Why supply chain transparency is not the same as visibility

By David Shillingford | November 8, 2022

Ask anyone what they hope to see coming out of the United Nations Climate Change Conference (COP27) this week and their answer will include the word action. 

But action on climate change, particularly where supply chains are concerned, requires cooperation. Cooperation requires clear communication and alignment. And for successful communication and alignment we must not talk past each other. Clarity on words and their definitions matters. 

Two words that will be used as much as any at COP27 this week are visibility and transparency, but they are often used interchangeably or in a generic way, given that both words have meaning outside supply chain management. But when we get specific to the supply chain, each word has a distinct meaning.  

This is not the first time these terms have been defined. It’s a challenge that other supply chain experts have taken on.  

Daniel Stanton, widely known as “Mr. Supply Chain” summarizes that “before you can provide transparency, you need to have visibility…you can’t share with others what you can’t see yourself.”   

Alexis Bateman at the MIT Center for Transportation and Logistics breaks supply chain transparency into two elements: visibility and disclosure.  

Sheri Hinish, the “Supply Chain Queen,” points out that “transparency doesn’t mean sharing every single detail…[but] sharing the right, accurate info.”  

Lora Cecere, founder of Supply Chain Insights reminds us that these definitions “will swirl in the air…teams think that they have agreement, but because they have not clearly defined the terms, they do not have alignment to drive success.”   

Lora’s observation hits home: Whatever your exact definition you must start by defining it to those with whom you are communicating. My definitions are short and simple.  

Supply chain visibility is the ability to see what you need to be able to see across your extended value chain to make decisions and take action. 

Supply chain transparency is sharing information with those outside your immediate sphere of operations or company as necessary to enable them to make decisions and take action. 

Why do I define visibility and transparency this way? 

  1. Both definitions end with action. Visibility for visibility’s sake is a poor use of resources.  
  2. I’ve added “as necessary” to emphasize that transparency is not about sharing everything, it is about sharing what is needed to enable another entity to take action.  
  3. Both definitions underline the importance of asking why, and connecting the dots between outcome, insights, and data.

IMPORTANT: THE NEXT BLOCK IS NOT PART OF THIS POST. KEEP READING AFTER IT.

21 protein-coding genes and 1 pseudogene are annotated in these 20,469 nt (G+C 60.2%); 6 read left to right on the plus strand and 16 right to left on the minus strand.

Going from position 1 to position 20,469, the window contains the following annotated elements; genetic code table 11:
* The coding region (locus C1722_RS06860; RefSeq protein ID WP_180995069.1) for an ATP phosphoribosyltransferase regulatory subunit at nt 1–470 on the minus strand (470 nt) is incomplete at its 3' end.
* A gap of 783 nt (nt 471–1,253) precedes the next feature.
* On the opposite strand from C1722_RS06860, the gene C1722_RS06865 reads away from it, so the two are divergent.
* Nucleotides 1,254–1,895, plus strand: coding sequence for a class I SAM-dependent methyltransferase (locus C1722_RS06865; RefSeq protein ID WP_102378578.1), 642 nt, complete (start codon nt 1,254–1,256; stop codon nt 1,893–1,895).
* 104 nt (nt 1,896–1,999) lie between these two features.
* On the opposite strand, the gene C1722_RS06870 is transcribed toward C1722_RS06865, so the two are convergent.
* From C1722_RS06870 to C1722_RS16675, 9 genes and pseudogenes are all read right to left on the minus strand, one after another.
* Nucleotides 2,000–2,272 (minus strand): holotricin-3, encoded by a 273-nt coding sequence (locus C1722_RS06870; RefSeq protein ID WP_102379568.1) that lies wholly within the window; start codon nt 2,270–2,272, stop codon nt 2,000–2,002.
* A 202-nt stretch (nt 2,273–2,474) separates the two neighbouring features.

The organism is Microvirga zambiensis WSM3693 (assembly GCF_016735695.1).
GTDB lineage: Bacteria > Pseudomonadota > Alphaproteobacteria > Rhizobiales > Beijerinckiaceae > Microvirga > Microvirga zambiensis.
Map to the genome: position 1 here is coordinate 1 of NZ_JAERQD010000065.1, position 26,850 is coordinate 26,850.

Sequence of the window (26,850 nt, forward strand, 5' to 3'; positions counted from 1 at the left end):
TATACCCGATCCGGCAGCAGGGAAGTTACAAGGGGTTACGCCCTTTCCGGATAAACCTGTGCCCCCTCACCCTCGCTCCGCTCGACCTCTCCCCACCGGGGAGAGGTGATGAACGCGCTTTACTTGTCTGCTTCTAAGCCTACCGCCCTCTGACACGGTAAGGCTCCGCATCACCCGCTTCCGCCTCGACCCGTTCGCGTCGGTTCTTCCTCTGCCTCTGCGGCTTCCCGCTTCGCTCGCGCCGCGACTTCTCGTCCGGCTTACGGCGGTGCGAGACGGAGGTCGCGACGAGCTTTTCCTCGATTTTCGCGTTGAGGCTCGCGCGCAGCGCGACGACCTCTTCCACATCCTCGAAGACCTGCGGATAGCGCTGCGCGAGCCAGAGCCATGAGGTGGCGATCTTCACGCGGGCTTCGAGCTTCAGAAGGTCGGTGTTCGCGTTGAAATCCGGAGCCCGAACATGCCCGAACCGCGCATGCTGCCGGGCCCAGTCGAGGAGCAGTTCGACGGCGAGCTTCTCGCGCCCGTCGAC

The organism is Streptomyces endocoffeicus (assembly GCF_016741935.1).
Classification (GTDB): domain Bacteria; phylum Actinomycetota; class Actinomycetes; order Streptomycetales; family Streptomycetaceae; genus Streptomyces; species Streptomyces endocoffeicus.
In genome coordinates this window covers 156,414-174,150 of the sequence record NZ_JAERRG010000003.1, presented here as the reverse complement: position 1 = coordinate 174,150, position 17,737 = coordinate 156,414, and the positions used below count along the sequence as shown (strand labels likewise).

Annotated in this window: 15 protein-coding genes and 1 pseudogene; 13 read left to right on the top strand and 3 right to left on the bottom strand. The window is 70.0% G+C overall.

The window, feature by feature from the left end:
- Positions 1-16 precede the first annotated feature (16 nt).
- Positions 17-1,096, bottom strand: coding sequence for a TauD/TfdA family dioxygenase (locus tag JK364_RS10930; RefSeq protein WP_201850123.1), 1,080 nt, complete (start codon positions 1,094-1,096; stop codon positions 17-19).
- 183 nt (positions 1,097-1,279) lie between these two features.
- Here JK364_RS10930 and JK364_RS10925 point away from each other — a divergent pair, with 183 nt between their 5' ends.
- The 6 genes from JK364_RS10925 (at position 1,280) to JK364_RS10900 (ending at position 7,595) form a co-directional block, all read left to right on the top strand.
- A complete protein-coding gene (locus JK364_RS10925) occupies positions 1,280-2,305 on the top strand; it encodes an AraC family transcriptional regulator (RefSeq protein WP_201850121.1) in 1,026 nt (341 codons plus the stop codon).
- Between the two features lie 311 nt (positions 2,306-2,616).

4. My definitions are deliberately broad because an inbound logistics manager will have a different view of visibility (or transparency) than the category manager or the CSCO. This also allows “risk visibility” to be made part of overall visibility. Visibility without context is not full visibility.  

Whatever your definitions, take the time to hammer them out with your team. With solid definitions in hand a company can: 

  1. Communicate more clearly and align intentions internally and externally. 
  2. Connect intent to collaborative action. 
  3. Clarify data architecture and governance. Transparency and visibility will often be enabled by the same types of data, but the flow is different with different implications.  
  4. Build trust. Where transparency leads to action and that action leads to a better outcome, it also leads to trust. Trust is, arguably, the 4th critical supply chain flow after the flow of physical goods, cash, and information.

visibility transparency flow

The transparency-visibility discussion is not new, but some things have changed in the last two years: 

  1. Multi-tier visibility is now seen as a must-have rather than a nice-to-have, and this requires both visibility and transparency driven by an outside-in approach. Becton Dickinson recently shared their motivation and approach to attaining supply chain visibility 
  2. A growing list of reporting requirements and legislation on climate change and human rights forces companies to obtain better visibility to their supply chains and become more transparent with trading partners, governments, and NGOs. 
  3. Technology now helps companies quickly gain multi-tier visibility and share data in a controlled, transparent, and trusted manner. Those who don’t take this approach will be left behind. Forbes recently highlighted this as one of the Top Supply Chain Trends for 2023.  

This isn’t about being a grammarian. But defining the terms matters. Being clear about what we mean by visibility and transparency, what they are and what they are not, makes it easier to communicate, collaborate, and take action 

Get our report to see how to calculate the ROI of supply chain transparency and visibility.


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